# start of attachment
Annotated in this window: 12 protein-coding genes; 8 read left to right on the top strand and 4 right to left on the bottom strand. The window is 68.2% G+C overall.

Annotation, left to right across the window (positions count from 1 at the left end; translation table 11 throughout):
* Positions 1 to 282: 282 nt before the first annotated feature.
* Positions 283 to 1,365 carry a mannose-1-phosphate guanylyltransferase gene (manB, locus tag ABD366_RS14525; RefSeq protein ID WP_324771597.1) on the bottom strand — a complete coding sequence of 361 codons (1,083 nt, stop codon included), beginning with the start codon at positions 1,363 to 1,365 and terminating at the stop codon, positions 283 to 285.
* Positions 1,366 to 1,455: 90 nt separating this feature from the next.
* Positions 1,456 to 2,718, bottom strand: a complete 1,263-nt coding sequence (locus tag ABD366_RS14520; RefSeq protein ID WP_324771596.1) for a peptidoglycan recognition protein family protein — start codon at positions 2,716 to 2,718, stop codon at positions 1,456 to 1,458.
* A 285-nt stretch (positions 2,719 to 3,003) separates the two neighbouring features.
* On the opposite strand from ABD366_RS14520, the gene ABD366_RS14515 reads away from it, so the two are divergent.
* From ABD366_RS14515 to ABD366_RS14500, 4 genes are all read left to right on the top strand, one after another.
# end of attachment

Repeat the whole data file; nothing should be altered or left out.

Annotated in this window: 12 protein-coding genes; 8 read left to right on the top strand and 4 right to left on the bottom strand. The window is 68.2% G+C overall.

Annotation, left to right across the window (positions count from 1 at the left end; translation table 11 throughout):
* Positions 1 to 282: 282 nt before the first annotated feature.
* Positions 283 to 1,365 carry a mannose-1-phosphate guanylyltransferase gene (manB, locus tag ABD366_RS14525; RefSeq protein ID WP_324771597.1) on the bottom strand — a complete coding sequence of 361 codons (1,083 nt, stop codon included), beginning with the start codon at positions 1,363 to 1,365 and terminating at the stop codon, positions 283 to 285.
* Positions 1,366 to 1,455: 90 nt separating this feature from the next.
* Positions 1,456 to 2,718, bottom strand: a complete 1,263-nt coding sequence (locus tag ABD366_RS14520; RefSeq protein ID WP_324771596.1) for a peptidoglycan recognition protein family protein — start codon at positions 2,716 to 2,718, stop codon at positions 1,456 to 1,458.
* A 285-nt stretch (positions 2,719 to 3,003) separates the two neighbouring features.
* On the opposite strand from ABD366_RS14520, the gene ABD366_RS14515 reads away from it, so the two are divergent.
* From ABD366_RS14515 to ABD366_RS14500, 4 genes are all read left to right on the top strand, one after another.